Posts in Exploring Ukraine
Ukraïner shares stories of historical and modern Ukraine

The Google rabbit hole is one of my favourite places.

A few months back, I was looking for information about the lizhnyk, a traditional wool blanket from the Hutsulshchyna region of Ukraine. In January 2018, I was in Yavoriv, Ivano-Frankivsk Oblast and visited the home of a craftswoman who makes these blankets, and though I took some notes, I still wanted more info (and also was probably procrastinating doing something).

So I searched around online a bit, and I came across an article with video and photos on a website called Ukraïner. After learning more about the lizhnyk, I dove deeper into Ukrainer’s site—I was hooked. And you will be too.

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My year in Ukraine in photos

One year ago I flew from Ukraine to Canada. I purposely don’t say “flew home” because I don’t necessarily see Canada as my home. Well, it is one of my homes — it’s just not the only one, and saying “I flew home” implies that Ukraine wasn’t my home, which it most certainly was.

When I moved to Ukraine, I’d get these flashes of feelings from Canada, the most common instigator being when I saw someone in Ukraine who looked like a Canadian friend.

Maybe I was still adjusting to being so far from what I had known as home for all my life, and so I was looking for something to bring me comfort. This lasted a month, maybe two. And before you knew it, I would see Ukrainians who looked like other Ukrainians I had met in the city before.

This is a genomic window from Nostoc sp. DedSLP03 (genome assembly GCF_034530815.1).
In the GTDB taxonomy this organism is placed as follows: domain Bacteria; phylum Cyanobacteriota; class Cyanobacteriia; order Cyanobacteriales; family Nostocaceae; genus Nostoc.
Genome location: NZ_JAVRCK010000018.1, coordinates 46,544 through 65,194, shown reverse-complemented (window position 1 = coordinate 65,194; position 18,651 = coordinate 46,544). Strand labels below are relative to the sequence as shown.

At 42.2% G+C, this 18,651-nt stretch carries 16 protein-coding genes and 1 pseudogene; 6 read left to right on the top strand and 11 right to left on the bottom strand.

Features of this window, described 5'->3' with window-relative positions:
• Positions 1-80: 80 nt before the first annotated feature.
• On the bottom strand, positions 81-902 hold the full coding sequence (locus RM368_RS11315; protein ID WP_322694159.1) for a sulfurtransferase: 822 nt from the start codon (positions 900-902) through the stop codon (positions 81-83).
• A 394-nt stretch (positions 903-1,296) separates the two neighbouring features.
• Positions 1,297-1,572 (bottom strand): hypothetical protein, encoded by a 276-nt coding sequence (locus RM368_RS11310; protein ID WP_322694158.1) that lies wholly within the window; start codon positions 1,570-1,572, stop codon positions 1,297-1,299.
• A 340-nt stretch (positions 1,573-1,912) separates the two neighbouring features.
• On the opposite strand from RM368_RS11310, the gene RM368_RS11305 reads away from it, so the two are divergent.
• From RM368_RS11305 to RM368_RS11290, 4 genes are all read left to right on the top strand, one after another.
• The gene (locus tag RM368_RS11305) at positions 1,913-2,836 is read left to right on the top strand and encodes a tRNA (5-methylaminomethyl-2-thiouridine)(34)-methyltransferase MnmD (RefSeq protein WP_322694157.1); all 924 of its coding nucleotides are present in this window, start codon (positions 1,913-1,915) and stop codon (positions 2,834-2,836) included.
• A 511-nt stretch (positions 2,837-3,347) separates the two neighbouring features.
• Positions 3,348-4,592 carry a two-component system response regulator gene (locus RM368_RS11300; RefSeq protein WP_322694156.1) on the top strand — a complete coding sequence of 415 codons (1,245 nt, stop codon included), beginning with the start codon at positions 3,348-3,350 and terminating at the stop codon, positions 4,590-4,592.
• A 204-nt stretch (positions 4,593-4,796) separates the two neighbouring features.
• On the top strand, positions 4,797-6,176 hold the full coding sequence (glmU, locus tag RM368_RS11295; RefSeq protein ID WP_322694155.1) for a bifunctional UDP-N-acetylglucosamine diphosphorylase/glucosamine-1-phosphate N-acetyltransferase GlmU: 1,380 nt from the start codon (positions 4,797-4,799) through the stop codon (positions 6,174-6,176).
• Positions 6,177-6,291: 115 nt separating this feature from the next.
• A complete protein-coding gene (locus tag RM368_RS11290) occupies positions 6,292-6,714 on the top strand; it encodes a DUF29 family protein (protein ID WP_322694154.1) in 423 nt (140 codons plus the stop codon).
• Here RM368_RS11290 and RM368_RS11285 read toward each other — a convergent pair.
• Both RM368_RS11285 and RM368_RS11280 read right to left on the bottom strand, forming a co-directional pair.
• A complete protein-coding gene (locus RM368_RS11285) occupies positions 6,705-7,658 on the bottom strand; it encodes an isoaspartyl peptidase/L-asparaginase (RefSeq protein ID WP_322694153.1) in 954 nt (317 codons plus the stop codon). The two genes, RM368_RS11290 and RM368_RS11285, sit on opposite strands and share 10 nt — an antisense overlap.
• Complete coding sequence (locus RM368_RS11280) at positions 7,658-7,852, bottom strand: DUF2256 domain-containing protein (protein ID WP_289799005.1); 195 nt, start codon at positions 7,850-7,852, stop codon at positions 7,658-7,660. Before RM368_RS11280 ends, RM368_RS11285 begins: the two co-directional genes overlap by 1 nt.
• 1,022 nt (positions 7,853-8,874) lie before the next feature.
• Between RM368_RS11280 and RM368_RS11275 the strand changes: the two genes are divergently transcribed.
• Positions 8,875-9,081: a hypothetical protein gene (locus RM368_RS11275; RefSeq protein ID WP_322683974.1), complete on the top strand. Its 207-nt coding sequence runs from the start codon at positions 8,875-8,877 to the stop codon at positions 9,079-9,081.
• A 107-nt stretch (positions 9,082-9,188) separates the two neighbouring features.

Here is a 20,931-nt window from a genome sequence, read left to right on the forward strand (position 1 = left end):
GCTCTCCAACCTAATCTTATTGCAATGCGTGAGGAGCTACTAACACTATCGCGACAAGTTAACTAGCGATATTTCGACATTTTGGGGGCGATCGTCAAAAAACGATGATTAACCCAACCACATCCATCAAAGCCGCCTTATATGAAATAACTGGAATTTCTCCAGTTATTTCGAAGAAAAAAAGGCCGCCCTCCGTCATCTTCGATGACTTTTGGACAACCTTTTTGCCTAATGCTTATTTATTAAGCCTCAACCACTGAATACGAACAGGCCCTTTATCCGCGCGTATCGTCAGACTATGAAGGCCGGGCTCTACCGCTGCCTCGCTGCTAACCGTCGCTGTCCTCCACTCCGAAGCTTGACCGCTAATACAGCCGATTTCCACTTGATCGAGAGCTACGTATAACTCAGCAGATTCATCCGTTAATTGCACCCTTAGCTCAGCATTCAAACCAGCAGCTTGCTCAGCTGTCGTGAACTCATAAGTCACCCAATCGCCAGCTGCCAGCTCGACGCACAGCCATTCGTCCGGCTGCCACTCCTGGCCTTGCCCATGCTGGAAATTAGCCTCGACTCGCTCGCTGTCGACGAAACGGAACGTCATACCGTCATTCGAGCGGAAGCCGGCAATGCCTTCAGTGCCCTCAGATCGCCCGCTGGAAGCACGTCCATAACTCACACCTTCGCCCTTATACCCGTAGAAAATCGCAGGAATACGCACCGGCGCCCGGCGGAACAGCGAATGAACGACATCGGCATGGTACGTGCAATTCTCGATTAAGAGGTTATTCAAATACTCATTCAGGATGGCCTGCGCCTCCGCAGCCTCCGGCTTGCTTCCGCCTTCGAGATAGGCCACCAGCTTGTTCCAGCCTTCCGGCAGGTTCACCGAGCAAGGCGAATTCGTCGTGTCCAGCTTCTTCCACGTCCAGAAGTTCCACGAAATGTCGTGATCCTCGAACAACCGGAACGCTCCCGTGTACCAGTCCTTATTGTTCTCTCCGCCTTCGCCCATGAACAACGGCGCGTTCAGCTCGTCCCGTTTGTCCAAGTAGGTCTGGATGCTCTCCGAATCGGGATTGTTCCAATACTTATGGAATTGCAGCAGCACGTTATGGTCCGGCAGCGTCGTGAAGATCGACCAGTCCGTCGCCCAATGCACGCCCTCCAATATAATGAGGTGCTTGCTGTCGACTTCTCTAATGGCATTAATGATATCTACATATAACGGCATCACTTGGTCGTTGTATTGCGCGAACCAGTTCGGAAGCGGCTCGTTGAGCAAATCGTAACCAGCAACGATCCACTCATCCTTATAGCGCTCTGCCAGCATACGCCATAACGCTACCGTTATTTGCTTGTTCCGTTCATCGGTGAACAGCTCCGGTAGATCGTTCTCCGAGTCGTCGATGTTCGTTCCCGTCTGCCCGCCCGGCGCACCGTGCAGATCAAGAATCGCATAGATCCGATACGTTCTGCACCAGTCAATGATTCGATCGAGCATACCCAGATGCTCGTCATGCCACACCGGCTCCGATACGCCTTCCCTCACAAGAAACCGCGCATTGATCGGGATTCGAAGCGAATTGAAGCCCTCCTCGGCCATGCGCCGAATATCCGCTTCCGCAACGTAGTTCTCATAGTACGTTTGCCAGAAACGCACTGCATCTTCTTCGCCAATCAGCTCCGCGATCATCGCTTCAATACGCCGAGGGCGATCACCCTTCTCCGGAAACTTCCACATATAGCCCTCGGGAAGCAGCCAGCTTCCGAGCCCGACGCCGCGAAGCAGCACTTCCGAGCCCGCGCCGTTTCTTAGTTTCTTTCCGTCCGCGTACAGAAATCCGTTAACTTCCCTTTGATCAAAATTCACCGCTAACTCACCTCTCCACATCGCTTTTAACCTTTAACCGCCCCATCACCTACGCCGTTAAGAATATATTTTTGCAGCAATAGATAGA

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Training with Ukraine's top folk dance ensembles: The 'Best of' list

Dance festival season is upon us.

It’s a time of year that has dancers practising their combos under their desks at school, costume coordinators working day in and day out making their volunteer position feel more like a full-time job, and instructors and choreographers feeling excited and nervous and stressed and proud and tired and energized — just so many feelings.

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My Ukrainian village experience in Zalavye, Ternopil

I’ve tried starting this post about five different ways.

My idea was to start with the most exciting and most interesting part, mid-story, then go back to the start. Except the thing was, there were many “most exciting” parts — me, sitting on the bus, full of anticipation and curiosity and wonder and mild confusion, on my way out to my family’s village; the car ride to my family’s house when the guy next to me, a friend of my cousin’s, kept sniffing my armpit; driving (OK, speeding) into town with my cousin and his friends when all of a sudden one of them pulls a bottle of horilka (vodka) from under the seat and passes it around for a shot; the bathroom experience at the gas station (the punchline: there was no toilet); having a final (couple) drink(s) in the car outside my family’s home at who-knows-what-time AM.

Instead, why don’t I just start at the beginning?

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The intriguing city of Poltava, Ukraine

If Poltava were an animal, it would be an alligator.